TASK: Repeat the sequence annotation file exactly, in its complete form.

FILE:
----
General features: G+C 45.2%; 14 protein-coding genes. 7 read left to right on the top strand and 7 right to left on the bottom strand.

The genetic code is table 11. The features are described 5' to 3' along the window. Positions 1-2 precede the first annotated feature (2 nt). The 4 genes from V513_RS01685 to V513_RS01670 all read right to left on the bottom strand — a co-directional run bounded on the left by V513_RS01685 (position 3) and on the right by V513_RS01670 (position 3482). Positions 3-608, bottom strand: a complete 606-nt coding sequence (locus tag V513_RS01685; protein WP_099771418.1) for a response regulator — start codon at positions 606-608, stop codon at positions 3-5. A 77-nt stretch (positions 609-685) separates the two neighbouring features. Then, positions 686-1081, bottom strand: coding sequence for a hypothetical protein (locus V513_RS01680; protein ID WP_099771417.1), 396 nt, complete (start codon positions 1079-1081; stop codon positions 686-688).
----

General features: G+C 45.2%; 14 protein-coding genes. 7 read left to right on the top strand and 7 right to left on the bottom strand.

The genetic code is table 11. The features are described 5' to 3' along the window. Positions 1-2 precede the first annotated feature (2 nt). The 4 genes from V513_RS01685 to V513_RS01670 all read right to left on the bottom strand — a co-directional run bounded on the left by V513_RS01685 (position 3) and on the right by V513_RS01670 (position 3482). Positions 3-608, bottom strand: a complete 606-nt coding sequence (locus tag V513_RS01685; protein WP_099771418.1) for a response regulator — start codon at positions 606-608, stop codon at positions 3-5. A 77-nt stretch (positions 609-685) separates the two neighbouring features. Then, positions 686-1081, bottom strand: coding sequence for a hypothetical protein (locus V513_RS01680; protein ID WP_099771417.1), 396 nt, complete (start codon positions 1079-1081; stop codon positions 686-688).